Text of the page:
Yikes. I wouldn’t enjoy that life either.

What’s wrong is that people have forgotten how to ENJOY their children. 

We’re taking parenting more seriously than ever – and maybe that’s a good thing. I like to study and research things before making decisions, but once the decision is made I stop worrying.

Maybe people have forgotten how to just sit and enjoy their LIFE. And it’s also perfectly ok and good to ignore your kids a little bit.

Reading while her kids play
Creative Commons License photo credit: Valerie Everett

* Confusing Moment to Moment “Fun” With Joy

Life with kids isn’t always fun. I enjoy mine most of the time, but when they fight about whose mess it is when I tell them to clean their rooms, or push and pinch in the back seat of the van, or ask “why not?” when I say NO… well, that’s just not fun.

But joy doesn’t mean that you will experience fun every second of the time. Even when you go to Disney World, you wait in line. :)

Marriage is also a nice invention, but it certainly isn’t fun all the time! (Even God, who is decidedly pro marriage, says that those who marry will have “tribulation in their flesh”. (1 Cor. 7:28) He’s just bein’ honest!) A lot of things that are worth pursuing are not fun every second of the time. That’s just part of being a grown up.

* Forgetting Ourselves In the Midst of Mothering

I’m not going to go off on a feminist rant here about how housework and childcare are drudgery or oppressive. Certainly, some of those tasks that go with the job are a pain. If you want to volunteer to clean my shower, I won’t feel the least bit guilty! And I won’t feel like a bad mom either.

But seriously, many moms make the mistake of losing themselves and what they love entirely in the process of marriage, babymaking and childcare. If our life revolves around what we should do or have to do, we can easily become discouraged. Even if we chose to do those things.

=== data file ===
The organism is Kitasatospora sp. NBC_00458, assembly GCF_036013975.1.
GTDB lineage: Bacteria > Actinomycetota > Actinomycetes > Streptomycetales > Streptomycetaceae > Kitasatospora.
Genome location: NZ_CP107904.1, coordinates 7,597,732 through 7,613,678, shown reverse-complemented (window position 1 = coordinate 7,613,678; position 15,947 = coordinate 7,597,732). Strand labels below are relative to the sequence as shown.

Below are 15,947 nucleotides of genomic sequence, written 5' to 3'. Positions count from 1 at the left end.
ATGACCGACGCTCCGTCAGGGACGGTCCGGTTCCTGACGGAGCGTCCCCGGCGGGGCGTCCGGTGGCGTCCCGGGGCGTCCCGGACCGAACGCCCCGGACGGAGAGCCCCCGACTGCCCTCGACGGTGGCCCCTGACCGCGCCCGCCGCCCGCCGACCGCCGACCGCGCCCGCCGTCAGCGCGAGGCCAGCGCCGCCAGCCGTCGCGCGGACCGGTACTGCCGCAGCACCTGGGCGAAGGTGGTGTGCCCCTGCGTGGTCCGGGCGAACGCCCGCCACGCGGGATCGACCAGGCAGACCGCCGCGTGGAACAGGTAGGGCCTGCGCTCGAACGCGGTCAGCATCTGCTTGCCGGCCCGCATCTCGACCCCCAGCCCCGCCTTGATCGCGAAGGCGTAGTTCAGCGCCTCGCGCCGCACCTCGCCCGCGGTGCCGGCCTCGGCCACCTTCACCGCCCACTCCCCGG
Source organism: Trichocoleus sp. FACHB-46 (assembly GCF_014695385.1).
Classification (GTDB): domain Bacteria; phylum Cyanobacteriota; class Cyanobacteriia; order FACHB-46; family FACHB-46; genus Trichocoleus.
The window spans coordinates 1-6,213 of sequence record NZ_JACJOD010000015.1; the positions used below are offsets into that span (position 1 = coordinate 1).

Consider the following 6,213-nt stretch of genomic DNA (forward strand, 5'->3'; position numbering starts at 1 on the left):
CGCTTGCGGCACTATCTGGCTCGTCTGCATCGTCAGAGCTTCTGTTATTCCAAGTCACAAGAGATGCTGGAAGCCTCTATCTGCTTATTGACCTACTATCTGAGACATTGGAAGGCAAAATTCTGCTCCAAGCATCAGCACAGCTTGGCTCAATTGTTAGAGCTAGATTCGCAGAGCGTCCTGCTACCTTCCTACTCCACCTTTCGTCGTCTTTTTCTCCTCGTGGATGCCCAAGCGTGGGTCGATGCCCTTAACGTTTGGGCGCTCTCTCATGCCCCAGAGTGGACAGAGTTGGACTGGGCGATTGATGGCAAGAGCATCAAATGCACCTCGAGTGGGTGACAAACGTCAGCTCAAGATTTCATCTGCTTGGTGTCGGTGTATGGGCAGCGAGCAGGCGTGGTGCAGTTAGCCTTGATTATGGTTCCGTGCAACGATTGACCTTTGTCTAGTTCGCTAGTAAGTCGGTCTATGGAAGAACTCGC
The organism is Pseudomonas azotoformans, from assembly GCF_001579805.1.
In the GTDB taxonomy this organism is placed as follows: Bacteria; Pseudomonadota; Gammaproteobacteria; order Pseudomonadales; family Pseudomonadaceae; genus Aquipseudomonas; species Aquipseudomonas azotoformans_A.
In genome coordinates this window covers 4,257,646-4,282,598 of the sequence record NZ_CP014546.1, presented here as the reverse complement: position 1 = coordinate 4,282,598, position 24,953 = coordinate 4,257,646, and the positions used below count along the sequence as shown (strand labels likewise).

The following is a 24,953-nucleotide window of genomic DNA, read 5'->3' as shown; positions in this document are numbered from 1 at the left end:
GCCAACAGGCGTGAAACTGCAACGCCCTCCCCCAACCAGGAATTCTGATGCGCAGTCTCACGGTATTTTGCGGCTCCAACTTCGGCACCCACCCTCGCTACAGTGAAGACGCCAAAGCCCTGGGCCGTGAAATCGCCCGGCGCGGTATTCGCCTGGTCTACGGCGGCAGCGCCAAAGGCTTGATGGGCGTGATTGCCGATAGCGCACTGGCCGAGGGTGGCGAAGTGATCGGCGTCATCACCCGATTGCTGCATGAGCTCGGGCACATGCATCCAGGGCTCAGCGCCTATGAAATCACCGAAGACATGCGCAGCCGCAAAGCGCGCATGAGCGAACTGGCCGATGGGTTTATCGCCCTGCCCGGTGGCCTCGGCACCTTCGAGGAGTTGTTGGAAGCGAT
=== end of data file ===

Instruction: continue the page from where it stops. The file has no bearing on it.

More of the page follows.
We have to remember what brings us joy… something that has nothing to do with our roles as wives and mothers.

It could be anything – from baking fancy cupcakes to sell at a local bakery to painting or acting in local theater or volunteer work or quilting. Maybe it’s a part time job outside the home.

For me personally, I find that blogging and earning some income are VERY important to my sense of self and happiness.

Without my business, I don’t feel entirely happy or even good about myself – no matter what’s going on in my marriage or parenting experience. Conversely, when I’m actively writing and promoting my business, that satisfaction spills over into my relationships.

I try to remind myself that parenting is a part time gig. It doesn’t last forever.

I think people who are happy before they have kids will be happy while they have kids, and after their kids are gone? They’ll still be mostly happy. In other words, kids don’t make someone happy any more than marriage or a career makes someone happy.

* Failure to Be The Mom You Are (Trying To Be A Mom You Aren’t)

There are a lot of things I enjoy about my day to day life as a stay at home mom. I actually enjoy hanging cloth diapers on the line. I love breastfeeding my babies. I like to cook dinner. These things are fun for me. And I wouldn’t be able to leave my young baby or even toddler to go off to a job. It would make me miserable. So I figured out how to make money at home. On the other hand, I hate doing crafts with my kids. That’s ok!